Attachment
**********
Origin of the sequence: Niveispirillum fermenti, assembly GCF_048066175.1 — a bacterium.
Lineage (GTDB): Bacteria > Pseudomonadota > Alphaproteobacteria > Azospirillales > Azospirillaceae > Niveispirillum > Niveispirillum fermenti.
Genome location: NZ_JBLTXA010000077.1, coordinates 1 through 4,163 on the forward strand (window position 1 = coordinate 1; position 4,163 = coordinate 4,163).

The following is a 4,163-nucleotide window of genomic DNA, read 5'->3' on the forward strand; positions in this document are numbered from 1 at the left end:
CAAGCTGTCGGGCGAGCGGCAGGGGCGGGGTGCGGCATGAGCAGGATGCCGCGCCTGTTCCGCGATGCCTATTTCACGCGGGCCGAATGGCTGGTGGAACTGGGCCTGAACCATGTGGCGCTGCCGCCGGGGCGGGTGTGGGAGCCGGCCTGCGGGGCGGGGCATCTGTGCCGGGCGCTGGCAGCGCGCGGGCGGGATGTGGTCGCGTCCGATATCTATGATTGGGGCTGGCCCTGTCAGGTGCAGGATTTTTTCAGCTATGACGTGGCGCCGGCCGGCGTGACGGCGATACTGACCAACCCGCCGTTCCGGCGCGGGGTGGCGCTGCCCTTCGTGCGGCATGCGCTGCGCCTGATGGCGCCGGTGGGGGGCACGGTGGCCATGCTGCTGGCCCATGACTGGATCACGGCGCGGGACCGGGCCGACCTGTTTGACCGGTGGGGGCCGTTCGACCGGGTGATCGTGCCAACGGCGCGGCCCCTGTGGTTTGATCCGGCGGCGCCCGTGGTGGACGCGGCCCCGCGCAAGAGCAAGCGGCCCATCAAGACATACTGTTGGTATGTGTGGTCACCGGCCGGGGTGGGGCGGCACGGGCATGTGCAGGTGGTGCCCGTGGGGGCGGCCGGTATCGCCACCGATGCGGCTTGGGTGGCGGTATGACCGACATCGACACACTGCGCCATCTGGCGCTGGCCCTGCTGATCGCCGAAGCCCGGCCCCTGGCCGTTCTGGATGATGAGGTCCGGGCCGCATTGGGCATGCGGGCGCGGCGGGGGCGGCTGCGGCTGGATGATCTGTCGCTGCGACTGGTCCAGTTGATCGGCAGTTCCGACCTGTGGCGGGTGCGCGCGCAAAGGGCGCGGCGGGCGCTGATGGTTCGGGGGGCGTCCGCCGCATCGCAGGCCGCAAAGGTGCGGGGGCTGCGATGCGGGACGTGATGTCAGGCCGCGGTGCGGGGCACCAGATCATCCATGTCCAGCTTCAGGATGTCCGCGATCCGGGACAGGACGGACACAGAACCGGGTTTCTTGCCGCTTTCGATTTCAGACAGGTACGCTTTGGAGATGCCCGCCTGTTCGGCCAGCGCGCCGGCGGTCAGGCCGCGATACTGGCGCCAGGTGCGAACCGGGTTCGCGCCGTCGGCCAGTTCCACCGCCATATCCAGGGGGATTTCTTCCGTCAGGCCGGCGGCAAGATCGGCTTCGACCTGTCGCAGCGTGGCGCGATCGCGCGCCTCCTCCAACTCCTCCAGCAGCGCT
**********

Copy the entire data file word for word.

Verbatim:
Origin of the sequence: Niveispirillum fermenti, assembly GCF_048066175.1 — a bacterium.
Lineage (GTDB): Bacteria > Pseudomonadota > Alphaproteobacteria > Azospirillales > Azospirillaceae > Niveispirillum > Niveispirillum fermenti.
Genome location: NZ_JBLTXA010000077.1, coordinates 1 through 4,163 on the forward strand (window position 1 = coordinate 1; position 4,163 = coordinate 4,163).

The following is a 4,163-nucleotide window of genomic DNA, read 5'->3' on the forward strand; positions in this document are numbered from 1 at the left end:
CAAGCTGTCGGGCGAGCGGCAGGGGCGGGGTGCGGCATGAGCAGGATGCCGCGCCTGTTCCGCGATGCCTATTTCACGCGGGCCGAATGGCTGGTGGAACTGGGCCTGAACCATGTGGCGCTGCCGCCGGGGCGGGTGTGGGAGCCGGCCTGCGGGGCGGGGCATCTGTGCCGGGCGCTGGCAGCGCGCGGGCGGGATGTGGTCGCGTCCGATATCTATGATTGGGGCTGGCCCTGTCAGGTGCAGGATTTTTTCAGCTATGACGTGGCGCCGGCCGGCGTGACGGCGATACTGACCAACCCGCCGTTCCGGCGCGGGGTGGCGCTGCCCTTCGTGCGGCATGCGCTGCGCCTGATGGCGCCGGTGGGGGGCACGGTGGCCATGCTGCTGGCCCATGACTGGATCACGGCGCGGGACCGGGCCGACCTGTTTGACCGGTGGGGGCCGTTCGACCGGGTGATCGTGCCAACGGCGCGGCCCCTGTGGTTTGATCCGGCGGCGCCCGTGGTGGACGCGGCCCCGCGCAAGAGCAAGCGGCCCATCAAGACATACTGTTGGTATGTGTGGTCACCGGCCGGGGTGGGGCGGCACGGGCATGTGCAGGTGGTGCCCGTGGGGGCGGCCGGTATCGCCACCGATGCGGCTTGGGTGGCGGTATGACCGACATCGACACACTGCGCCATCTGGCGCTGGCCCTGCTGATCGCCGAAGCCCGGCCCCTGGCCGTTCTGGATGATGAGGTCCGGGCCGCATTGGGCATGCGGGCGCGGCGGGGGCGGCTGCGGCTGGATGATCTGTCGCTGCGACTGGTCCAGTTGATCGGCAGTTCCGACCTGTGGCGGGTGCGCGCGCAAAGGGCGCGGCGGGCGCTGATGGTTCGGGGGGCGTCCGCCGCATCGCAGGCCGCAAAGGTGCGGGGGCTGCGATGCGGGACGTGATGTCAGGCCGCGGTGCGGGGCACCAGATCATCCATGTCCAGCTTCAGGATGTCCGCGATCCGGGACAGGACGGACACAGAACCGGGTTTCTTGCCGCTTTCGATTTCAGACAGGTACGCTTTGGAGATGCCCGCCTGTTCGGCCAGCGCGCCGGCGGTCAGGCCGCGATACTGGCGCCAGGTGCGAACCGGGTTCGCGCCGTCGGCCAGTTCCACCGCCATATCCAGGGGGATTTCTTCCGTCAGGCCGGCGGCAAGATCGGCTTCGACCTGTCGCAGCGTGGCGCGATCGCGCGCCTCCTCCAACTCCTCCAGCAGCGCT